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What Size Management Company? Is Bigger Always Better?

We live in a world of add-ons. Ever since the term super size was coined by the fast food industry back in 1994, the idea and its implications have spread to many aspects of the American lifestyle. We've become accustomed to “value-added elements,” buy-one-get-one offers, and other perks when we make purchases. Because bigger is better, right?  

Well, maybe...or maybe not! Whether we are talking hamburgers, sneakers, or property management, is it really the size or sheer quantity you're after, or is it the value and the quality of the goods or service that matters? When it comes to property management, what types of services does your building or HOA really require? How much is enough, and how much is overkill?

Don’t Assume—Do Your Homework

When a board is shopping for a new management company, there's often a tendency to seek out a larger firm with the expectation that bigger will mean better. But before making that assumption, the board should first identify and define the services which its individual property actually requires, and be sure it is clear as to what is wanted and needed. Once the board has drafted a list of goals and objectives for a prospective management company, it will be much easier to judge whether a particular firm can deliver the desired outcomes. As Dan Wurtzel, president of FirstService Residential, whose main offices are in New York, puts it, “The more boxes you can check off, the better the fit.”  FirstService Residential is the largest property management company in North America, with several offices throughout Florida.

And Mitchell Krauss, director of management services at Associa’s Association Services of Florida in Miramar, concurs with Wurtzel’s checklist suggestion—quite literally. “When making a decision, a board of directors would best be served by preparing a list of items that they will most value. Such items can include, but are not limited to, leadership team composition, the specific manager candidate presented, technology, customer service capabilities, organization and capability of accounting department, strength of resources, years in business, reputation in industry and buying programs.”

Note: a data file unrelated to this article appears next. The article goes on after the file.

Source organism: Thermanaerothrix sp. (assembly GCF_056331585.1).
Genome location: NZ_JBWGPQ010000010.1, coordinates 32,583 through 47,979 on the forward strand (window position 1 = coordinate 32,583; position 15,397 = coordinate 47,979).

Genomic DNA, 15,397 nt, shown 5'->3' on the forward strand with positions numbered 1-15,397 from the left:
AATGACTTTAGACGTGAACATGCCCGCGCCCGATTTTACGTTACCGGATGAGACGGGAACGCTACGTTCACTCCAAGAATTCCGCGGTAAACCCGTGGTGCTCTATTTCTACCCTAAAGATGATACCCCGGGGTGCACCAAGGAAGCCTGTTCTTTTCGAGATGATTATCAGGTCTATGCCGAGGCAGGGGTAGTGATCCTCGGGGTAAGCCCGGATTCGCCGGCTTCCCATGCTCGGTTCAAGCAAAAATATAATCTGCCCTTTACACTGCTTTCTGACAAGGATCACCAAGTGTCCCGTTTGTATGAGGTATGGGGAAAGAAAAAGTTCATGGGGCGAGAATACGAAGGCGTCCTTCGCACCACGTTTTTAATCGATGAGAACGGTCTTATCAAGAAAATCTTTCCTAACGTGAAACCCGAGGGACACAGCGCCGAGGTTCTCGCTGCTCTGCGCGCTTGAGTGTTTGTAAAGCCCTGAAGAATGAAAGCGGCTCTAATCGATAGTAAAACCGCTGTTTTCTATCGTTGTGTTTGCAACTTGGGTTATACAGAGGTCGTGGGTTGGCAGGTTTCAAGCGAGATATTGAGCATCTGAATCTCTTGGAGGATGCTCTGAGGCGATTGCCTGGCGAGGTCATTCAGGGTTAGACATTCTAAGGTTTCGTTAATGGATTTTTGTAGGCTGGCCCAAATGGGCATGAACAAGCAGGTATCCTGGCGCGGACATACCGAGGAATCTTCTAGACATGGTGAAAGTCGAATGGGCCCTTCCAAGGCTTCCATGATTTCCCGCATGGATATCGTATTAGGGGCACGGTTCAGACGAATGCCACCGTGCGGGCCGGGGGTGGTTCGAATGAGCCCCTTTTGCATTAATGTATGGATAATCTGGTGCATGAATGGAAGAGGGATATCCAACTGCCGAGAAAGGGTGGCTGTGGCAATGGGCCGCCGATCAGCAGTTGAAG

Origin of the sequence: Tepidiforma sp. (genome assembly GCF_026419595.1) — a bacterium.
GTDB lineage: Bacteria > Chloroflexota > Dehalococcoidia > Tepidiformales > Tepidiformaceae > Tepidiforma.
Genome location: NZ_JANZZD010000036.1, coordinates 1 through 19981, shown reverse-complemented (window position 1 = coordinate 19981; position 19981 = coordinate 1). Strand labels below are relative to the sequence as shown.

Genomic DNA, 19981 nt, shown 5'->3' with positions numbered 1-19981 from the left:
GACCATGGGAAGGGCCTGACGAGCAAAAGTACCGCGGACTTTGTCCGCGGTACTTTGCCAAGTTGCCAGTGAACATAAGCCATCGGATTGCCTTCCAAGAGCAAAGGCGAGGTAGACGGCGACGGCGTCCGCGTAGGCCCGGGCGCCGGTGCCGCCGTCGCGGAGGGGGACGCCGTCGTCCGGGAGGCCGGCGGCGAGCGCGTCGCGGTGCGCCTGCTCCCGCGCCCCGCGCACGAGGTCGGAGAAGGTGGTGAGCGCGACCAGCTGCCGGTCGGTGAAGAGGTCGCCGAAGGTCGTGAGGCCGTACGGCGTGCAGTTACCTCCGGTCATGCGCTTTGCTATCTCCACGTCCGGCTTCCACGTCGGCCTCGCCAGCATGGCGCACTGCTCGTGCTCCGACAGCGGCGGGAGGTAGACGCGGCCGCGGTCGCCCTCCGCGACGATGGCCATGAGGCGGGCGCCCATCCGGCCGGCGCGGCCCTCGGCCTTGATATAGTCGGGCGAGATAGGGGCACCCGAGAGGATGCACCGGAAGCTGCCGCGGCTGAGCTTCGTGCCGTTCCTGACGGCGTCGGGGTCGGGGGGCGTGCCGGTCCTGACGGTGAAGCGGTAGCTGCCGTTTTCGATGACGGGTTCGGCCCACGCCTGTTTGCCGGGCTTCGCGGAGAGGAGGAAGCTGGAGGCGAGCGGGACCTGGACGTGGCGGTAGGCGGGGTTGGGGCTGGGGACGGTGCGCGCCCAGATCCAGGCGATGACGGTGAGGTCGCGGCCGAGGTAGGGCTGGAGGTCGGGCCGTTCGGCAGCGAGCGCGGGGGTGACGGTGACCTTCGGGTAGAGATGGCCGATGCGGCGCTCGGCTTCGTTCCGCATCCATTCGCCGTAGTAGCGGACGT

For his part, Wurtzel oversees departments that collectively manage nearly 500 condominiums and cooperatives, as well as 78,000 rentals. Despite the size and scope of FirstService, says Wurtzel, “The key to successful management is not size, but providing exceptional service.”

The ability of a management firm or or a community association manager to provide that service depends not only on your board's expectations, but also the size of building portfolio each manager at a given firm handles, and the location, type, and size of those buildings. You may want to look for a management company with a low building-to-manager ratio; that could indicate that your manager will be more accessible and responsive to your needs than one who's juggling more properties might be. 

Steven Greenbaum, RAM, a New York-based residential property manager, is a proponent of this low building-to-manager ratio. With between 35 and 40 properties, he considers his company a boutique or mid-sized management firm. “A manager should have no more than six properties to oversee, with those properties located in a cohesive geographical area,” says Greenbaum. 

He believes a small company with fewer properties may be able to spend more time on site, and he favors at least one regularly scheduled weekly visit, and one weekly unscheduled visit per property. Greenbaum says a company’s back office administrative support allows each manager to effectively spend the necessary time required visiting the individual properties. “This team approach also allows for positive peer support and staff interaction,” he explains.

Margie Russell is the executive director of the New York Association of Realty Managers (NYARM), a resource group for property managers, who has an impressive real estate history as both a portfolio and onsite property manager for some of New York’s largest co-ops, condominiums, and mixed-use buildings. Like Wurtzel and Greenbaum, she doesn’t think a large firm is necessarily a better firm. “It is all about the individual in charge and their dedication to the job and perfect service,” she says.